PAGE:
Figures at top of stele "fingernail" above Hammurabi's code of laws.

The Code of Hammurabi is the longest surviving text from the Old Babylonian period.[12] The code has been seen as an early example of a fundamental law regulating a government — i.e., a primitive constitution.[13][14] The code is also one of the earliest examples of the idea of presumption of innocence, and it also suggests that both the accused and accuser have the opportunity to provide evidence.[15] The occasional nature of many provisions suggests that the Code may be better understood as a codification of Hammurabi's supplementary judicial decisions, and that, by memorializing his wisdom and justice, its purpose may have been the self-glorification of Hammurabi rather than a modern legal code or constitution. However, its copying in subsequent generations indicates that it was used as a model of legal and judicial reasoning.[16]

Other copies[edit]

Hammurabi stele at American Museum of Natural History, New York, 2012
A version of the Code at the Istanbul Archaeological Museums

Various copies of portions of the Code of Hammurabi have been found on baked clay tablets, some possibly older than the celebrated diorite stele now in the Louvre. The Prologue of the Code of Hammurabi (the first 305 inscribed squares on the stele) is on such a tablet, also at the Louvre (Inv #AO 10237). Some gaps in the list of benefits bestowed on cities recently annexed by Hammurabi may imply that it is older than the famous stele (it is currently dated to the early 18th century BC).[17] Likewise, the Museum of the Ancient Orient, part of the Istanbul Archaeology Museums, also has a "Code of Hammurabi" clay tablet, dated to 1750 BC, in (Room 5, Inv # Ni 2358).[18][19]

In July, 2010, archaeologists reported that a fragmentary Akkadian cuneiform tablet was discovered at Tel Hazor, Israel, containing a c. 1700 BC text that was said to be partly parallel to portions of the Hammurabi code. The Hazor law code fragments are currently being prepared for publication by a team from the Hebrew University of Jerusalem.[20]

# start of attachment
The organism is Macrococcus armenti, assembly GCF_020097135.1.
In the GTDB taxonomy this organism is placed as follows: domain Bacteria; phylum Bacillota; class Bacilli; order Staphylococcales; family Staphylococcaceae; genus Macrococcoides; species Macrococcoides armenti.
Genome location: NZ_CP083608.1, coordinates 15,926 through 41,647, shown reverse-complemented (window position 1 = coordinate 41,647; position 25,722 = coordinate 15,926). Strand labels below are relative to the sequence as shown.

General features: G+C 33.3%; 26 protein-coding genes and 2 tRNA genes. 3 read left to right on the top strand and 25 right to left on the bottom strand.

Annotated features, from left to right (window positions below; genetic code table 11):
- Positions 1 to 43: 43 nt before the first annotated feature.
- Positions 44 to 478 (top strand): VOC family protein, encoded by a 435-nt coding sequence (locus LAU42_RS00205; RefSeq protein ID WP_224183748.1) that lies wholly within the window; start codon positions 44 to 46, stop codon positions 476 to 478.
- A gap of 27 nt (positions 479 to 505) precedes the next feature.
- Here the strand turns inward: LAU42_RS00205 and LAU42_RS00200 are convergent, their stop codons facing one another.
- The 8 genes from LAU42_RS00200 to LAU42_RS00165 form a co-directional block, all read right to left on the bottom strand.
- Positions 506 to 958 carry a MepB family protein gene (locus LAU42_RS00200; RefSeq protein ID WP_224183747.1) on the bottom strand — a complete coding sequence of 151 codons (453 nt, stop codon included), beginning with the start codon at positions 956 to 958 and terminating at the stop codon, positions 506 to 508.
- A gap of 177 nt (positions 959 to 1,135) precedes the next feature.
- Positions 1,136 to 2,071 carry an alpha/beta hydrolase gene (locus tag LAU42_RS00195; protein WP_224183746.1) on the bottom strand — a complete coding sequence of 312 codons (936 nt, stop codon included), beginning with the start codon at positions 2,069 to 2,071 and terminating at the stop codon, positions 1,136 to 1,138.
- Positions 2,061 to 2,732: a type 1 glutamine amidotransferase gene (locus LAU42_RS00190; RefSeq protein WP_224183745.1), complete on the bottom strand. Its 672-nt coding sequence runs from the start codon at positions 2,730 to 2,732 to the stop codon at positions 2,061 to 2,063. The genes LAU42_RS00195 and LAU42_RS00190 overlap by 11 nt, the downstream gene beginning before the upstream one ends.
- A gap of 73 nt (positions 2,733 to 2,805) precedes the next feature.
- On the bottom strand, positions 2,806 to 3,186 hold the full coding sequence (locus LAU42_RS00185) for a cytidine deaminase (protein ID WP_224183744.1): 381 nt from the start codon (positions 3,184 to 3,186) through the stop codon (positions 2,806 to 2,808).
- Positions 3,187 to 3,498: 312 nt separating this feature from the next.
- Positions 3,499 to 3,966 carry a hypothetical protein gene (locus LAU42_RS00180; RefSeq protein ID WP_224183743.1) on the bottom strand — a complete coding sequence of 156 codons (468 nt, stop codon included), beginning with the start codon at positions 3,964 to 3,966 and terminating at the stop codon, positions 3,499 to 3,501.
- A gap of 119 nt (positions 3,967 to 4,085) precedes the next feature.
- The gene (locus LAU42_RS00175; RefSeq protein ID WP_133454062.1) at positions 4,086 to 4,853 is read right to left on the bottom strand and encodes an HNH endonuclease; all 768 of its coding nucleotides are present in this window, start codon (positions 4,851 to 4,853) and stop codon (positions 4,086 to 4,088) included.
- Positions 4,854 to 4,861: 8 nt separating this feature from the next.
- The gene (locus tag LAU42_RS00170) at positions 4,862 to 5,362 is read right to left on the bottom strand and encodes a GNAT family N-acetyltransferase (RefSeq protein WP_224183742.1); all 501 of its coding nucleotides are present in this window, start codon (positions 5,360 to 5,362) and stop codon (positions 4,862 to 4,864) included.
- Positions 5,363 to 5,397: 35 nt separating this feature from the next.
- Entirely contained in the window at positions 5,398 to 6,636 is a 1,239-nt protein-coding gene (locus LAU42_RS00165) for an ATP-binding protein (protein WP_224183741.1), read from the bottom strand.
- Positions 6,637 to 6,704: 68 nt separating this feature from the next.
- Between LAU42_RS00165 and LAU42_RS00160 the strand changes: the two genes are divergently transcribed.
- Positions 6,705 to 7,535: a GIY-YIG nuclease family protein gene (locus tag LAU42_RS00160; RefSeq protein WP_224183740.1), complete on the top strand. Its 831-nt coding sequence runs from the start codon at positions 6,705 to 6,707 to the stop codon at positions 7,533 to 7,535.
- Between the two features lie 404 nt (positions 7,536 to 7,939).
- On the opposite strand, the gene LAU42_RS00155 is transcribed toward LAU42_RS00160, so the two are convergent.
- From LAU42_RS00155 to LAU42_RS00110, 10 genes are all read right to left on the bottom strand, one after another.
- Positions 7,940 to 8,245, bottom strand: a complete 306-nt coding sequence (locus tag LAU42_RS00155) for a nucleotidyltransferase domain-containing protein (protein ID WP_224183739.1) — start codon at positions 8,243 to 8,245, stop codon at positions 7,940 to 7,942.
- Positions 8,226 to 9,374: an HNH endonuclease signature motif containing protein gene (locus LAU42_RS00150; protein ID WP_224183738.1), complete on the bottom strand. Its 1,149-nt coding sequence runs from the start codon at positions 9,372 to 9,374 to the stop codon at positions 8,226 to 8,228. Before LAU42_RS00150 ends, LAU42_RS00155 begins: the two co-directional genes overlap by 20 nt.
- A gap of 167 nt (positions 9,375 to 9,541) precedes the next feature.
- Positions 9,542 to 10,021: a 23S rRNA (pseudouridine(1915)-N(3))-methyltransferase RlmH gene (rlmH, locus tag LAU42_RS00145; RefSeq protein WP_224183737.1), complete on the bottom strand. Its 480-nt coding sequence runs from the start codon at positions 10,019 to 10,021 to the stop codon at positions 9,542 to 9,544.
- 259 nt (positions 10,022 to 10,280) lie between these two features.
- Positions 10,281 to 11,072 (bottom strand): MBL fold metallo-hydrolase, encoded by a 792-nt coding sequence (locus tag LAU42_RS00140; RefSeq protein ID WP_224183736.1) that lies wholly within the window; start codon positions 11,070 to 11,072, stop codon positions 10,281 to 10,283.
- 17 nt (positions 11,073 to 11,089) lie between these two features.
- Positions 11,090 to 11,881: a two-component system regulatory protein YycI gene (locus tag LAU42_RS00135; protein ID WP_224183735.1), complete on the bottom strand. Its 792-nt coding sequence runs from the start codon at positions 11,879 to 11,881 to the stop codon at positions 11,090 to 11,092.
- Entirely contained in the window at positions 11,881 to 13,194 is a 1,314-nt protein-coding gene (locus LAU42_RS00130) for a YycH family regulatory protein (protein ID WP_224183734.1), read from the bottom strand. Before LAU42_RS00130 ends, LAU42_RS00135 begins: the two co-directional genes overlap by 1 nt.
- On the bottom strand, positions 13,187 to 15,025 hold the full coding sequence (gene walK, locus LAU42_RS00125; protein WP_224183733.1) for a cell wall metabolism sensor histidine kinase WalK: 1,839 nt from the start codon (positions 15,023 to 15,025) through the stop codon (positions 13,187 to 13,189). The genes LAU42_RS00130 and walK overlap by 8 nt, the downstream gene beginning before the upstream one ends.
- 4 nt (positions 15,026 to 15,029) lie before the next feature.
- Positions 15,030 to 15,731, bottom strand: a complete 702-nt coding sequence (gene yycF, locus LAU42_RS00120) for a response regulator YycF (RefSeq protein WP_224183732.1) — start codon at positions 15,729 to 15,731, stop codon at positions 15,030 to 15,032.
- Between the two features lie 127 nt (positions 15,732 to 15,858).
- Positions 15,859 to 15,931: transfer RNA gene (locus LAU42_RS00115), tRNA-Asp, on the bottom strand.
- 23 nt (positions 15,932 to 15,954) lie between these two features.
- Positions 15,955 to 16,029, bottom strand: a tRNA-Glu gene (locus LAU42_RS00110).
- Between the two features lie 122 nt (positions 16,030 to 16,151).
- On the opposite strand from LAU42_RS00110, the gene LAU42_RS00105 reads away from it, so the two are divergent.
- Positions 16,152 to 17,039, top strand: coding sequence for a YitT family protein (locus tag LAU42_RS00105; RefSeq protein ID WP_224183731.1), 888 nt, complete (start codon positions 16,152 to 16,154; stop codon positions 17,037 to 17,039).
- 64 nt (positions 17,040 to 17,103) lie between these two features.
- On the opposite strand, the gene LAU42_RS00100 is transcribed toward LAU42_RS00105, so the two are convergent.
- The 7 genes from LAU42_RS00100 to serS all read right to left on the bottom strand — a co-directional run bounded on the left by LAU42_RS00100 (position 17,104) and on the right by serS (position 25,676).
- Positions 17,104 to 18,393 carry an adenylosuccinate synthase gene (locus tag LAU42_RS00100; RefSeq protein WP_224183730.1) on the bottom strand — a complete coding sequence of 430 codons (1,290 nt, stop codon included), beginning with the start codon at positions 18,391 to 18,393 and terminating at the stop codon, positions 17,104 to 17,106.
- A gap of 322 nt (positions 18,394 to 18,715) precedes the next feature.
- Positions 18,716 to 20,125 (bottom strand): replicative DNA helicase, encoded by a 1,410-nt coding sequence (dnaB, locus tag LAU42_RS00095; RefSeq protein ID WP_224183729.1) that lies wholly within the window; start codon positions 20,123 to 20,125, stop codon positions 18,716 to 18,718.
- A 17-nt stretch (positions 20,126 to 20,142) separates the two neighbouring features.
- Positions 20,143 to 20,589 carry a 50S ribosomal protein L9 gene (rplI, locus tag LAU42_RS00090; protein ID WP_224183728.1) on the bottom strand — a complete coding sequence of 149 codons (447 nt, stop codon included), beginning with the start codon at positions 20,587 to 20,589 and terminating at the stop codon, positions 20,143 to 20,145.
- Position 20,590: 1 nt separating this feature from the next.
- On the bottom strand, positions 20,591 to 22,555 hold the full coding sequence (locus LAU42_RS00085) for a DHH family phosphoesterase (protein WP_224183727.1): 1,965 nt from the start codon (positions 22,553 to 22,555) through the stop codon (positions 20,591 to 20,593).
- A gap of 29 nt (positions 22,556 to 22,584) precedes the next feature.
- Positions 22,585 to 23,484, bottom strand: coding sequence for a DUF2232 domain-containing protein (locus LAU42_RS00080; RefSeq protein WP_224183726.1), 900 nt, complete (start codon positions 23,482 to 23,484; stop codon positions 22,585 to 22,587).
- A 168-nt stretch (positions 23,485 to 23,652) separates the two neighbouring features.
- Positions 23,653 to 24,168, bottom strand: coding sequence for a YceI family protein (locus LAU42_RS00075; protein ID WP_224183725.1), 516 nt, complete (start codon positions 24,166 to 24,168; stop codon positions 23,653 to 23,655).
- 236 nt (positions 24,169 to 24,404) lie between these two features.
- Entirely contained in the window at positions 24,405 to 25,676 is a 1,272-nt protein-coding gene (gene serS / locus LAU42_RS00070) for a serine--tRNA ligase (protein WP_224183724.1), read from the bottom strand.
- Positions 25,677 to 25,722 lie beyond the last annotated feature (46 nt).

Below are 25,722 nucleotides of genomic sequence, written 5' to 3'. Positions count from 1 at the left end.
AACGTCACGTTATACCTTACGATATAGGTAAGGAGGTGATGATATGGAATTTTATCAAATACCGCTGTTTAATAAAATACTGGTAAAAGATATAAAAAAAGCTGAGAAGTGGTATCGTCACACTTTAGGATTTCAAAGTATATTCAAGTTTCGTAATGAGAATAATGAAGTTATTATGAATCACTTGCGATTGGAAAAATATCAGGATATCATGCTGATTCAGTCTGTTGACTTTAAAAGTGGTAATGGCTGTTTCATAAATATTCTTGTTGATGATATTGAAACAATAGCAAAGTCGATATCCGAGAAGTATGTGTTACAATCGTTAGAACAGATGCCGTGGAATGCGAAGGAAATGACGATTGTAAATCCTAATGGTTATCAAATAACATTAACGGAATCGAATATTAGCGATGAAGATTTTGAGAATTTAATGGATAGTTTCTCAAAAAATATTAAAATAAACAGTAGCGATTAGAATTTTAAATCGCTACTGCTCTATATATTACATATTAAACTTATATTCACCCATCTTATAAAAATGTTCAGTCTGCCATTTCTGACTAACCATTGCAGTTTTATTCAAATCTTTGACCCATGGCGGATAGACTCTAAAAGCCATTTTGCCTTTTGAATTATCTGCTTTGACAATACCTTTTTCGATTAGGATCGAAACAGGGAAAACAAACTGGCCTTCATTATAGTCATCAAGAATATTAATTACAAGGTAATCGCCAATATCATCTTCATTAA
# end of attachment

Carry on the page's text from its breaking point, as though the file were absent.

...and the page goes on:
Laws covered[edit]

External video
P1050763 Louvre code Hammurabi face rwk.JPG
Law Code Stele of King Hammurabi, 1792-1750 B.C.E., Smarthistory

The laws covered such subjects as:

Slander
Ex. Law #127: "If any one "point the finger" at a sister of a god or the wife of any one, and can not prove it, this man shall be taken before the judges and his brow shall be marked. (by cutting the skin, or perhaps hair.)" [21]
Trade
Ex. Law #265: "If a herdsman, to whose care cattle or sheep have been entrusted, be guilty of fraud and make false returns of the natural increase, or sell them for money, then shall he be convicted and pay the owner ten times the loss." [22]
Slavery
Ex. Law #15: "If any one take a male or female slave of the court, or a male or female slave of a freed man, outside the city gates, he shall be put to death." [23]
The duties of workers
Ex. Law #42: "If any one take over a field to till it, and obtain no harvest therefrom, it must be proved that he did no work on the field, and he must deliver grain, just as his neighbor raised, to the owner of the field." [24]
Theft
Ex. Law #22: "If any one is committing a robbery and is caught, then he shall be put to death." [25]
Food
Ex. Law #104: "If a merchant give an agent corn, wool, oil, or any other goods to transport, the agent shall give a receipt for the amount, and compensate the merchant therefor. Then he shall obtain a receipt from the merchant for the money that he gives the merchant." [26]